Ice Kingdom

Please note that this review may contain spoilers for earlier instalments in this series. You can read my reviews of these novels by clicking the links below:

Ice Massacre | Ice Crypt

Ice Kingdom was written by Tiana Warner and first published in 2017. It is the final instalment of the Mermaids of Eriana Kwai trilogy, continuing the story of two girls’ mission to liberate the ocean from a tyrannical king. The novel carries on directly from where the previous instalments – Ice Massacre (2014) and Ice Crypt (2016) left off, so you really have to read the novels in sequence to fully appreciate them.

Although Meela and Lysi managed to escape with their lives, the Battle of Eriana Kwai had disastrous consequences. King Adaro now has control of Sisiutl – the invulnerable two-headed serpent – and with it the power to wage war on both land and sea. Although Meela has finally become a mermaid, there is little time for her to enjoy her new life with Lysi. The two of them now must find a way to save the world.

However, the girls struggle to agree on a course of action. While Meela wants to take the fight straight to Adaro, Lysi believes that their best chance would be to make allies of Queen Medusa of the Atlantic, and to use her armies to liberate Utopia. While Lysi tries to convince Meela to abandon her thoughts of vengeance, the mermaids slip further into civil war as Adaro sends more and more prisoners to die in his labour camps.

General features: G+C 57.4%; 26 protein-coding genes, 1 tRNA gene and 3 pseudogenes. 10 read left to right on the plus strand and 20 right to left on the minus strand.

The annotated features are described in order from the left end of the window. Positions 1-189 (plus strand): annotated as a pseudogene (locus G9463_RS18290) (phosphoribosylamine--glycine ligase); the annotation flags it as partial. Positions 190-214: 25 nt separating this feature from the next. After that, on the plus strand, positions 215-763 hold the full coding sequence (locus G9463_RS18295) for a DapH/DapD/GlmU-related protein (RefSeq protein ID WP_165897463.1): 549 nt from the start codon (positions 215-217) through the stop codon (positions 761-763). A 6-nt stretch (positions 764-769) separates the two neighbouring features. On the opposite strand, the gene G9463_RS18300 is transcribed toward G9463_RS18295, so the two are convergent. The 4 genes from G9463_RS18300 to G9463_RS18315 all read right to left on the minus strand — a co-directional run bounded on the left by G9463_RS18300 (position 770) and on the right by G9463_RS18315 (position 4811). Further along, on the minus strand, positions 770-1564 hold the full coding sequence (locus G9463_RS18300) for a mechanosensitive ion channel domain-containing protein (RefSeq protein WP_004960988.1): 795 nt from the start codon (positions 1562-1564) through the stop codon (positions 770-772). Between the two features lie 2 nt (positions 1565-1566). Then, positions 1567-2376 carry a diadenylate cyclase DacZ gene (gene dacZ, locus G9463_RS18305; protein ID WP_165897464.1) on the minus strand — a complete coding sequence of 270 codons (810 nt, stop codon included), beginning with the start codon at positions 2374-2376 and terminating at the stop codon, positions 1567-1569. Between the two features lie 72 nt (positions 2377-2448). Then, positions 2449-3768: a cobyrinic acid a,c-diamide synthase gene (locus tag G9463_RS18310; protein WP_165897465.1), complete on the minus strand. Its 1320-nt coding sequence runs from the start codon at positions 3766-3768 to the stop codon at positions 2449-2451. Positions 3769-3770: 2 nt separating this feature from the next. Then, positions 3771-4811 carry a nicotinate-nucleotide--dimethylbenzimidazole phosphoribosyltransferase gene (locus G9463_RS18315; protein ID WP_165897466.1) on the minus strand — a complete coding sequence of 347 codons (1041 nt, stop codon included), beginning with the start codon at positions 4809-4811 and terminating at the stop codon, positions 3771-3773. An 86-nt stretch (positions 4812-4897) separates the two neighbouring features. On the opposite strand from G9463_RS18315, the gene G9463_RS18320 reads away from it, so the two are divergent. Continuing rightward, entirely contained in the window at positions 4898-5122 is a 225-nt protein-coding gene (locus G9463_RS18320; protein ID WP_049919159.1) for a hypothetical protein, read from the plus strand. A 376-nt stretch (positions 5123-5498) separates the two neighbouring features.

Yet Adaro isn’t the only threat to the oceans. Spurred by Sisiutl’s attacks, the American military has finally been spurred to action. When their early strikes against the giant monster end in disaster, they have no choice but to deploy more powerful weapons. It soon becomes clear that Meela and Lysi must find a way to make peace between the mermaids and humans before the two races wipe each other out…

If you read my reviews of the first two instalments of this trilogy, you might remember that I was rather taken by them. Ice Massacre was a dark and unforgiving fantasy story and Ice Crypt provided a lot of additional world-building in the form of a glimpse into mermaid society. However, I have to say that I was rather disappointed by Ice Kingdom. While it was still readable, it did not engage me anywhere near as much as the previous instalments did.

The biggest issue that I had with Ice Kingdom was that the plot just seemed to be too stretched out, as though there just was not enough of it to fill a 368-page novel. The previous two instalments were well paced, with frequent exciting scenes to keep the story flowing. However, Ice Kingdom had an entirely different feel. It was slow-burning and just seemed to meander for most of its length. The sense of rebellion has mostly gone as Lysi and Meela only run into Las Reinas a couple of times over the course of the story. Instead, the novel merely follows the two teenagers as they travel between oceans, until the plot finally catches up with them.